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Markets in higher risk zone due to expensive valuations, says Amit Dalal of Tata Investment

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Amit Dalal, executive director of Tata Investment Corporation, spoke to CNBC-TV18 about the current trends in stocks market and outlook.

Amit Dalal, executive director of Tata Investment Corporation, spoke to CNBC-TV18 about the current trends in stocks market and outlook.
“Technically I think the market is full of confidence. Allocations to equities remain high domestically at least. In India, there is more and more confidence that you have to perhaps remain invested in equities over a long-term and therefore, we don’t see any fall in systematic investment plans (SIPs) and also the insurance companies are becoming larger and therefore their allocations to equities remains high,” he said.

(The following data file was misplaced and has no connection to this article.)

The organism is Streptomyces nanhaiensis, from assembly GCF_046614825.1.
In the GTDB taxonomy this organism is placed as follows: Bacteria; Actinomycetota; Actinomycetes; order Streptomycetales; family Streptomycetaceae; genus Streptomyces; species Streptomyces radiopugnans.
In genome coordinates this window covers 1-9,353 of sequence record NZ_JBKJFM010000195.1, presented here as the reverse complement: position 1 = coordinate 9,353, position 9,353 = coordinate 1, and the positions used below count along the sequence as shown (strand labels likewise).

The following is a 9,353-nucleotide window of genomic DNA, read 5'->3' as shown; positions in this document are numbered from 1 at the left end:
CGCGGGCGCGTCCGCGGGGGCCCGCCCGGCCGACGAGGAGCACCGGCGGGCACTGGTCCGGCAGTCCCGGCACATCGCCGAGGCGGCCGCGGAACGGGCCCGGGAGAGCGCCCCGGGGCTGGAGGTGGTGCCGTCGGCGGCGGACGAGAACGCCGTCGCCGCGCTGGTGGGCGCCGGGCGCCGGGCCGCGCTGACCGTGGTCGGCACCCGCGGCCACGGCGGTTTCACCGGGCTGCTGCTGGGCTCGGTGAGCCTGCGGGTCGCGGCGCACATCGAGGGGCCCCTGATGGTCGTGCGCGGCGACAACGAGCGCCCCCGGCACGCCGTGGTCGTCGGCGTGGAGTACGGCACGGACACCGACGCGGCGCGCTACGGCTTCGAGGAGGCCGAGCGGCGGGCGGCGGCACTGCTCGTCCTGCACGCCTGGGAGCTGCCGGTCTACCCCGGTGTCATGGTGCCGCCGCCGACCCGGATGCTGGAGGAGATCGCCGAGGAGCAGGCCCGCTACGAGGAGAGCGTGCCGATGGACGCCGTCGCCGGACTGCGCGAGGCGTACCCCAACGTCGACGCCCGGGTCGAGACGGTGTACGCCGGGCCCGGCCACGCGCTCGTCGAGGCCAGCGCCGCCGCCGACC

“Globally there are mixed views and mixed trends which are coming from various paths. Interest rates are rising and therefore there are cues that perhaps one should reduce allocation but still equity markets in United States keep ruling on an upward trend. So I think the global markets are perhaps more mixed in their approach to equity allocations but in India, I think equity allocations remain on a positive note,” Dalal added.
“In terms of the money flow, when it becomes less, you see narrower market. So since April, there has been a very narrow outpeformance of stocks within the indices and a larger secular consolidation taking place and that is why the midcaps and smallcaps had gone down and of course there were some regulatory issues which led to those sell-offs also," said Dalal.
With regards to the market valuation, Dalal said, "I do think that the markets are very expensively priced right now and therefore correction should come forth given both the fact that we are going into an election season in the next quarter and perhaps you will see two rate hikes coming from United States by December of this year as promised by the Fed. Given that background and the fact that we have a market which is almost 25 times earnings, I do think we are in a higher risk zone than one would like to be."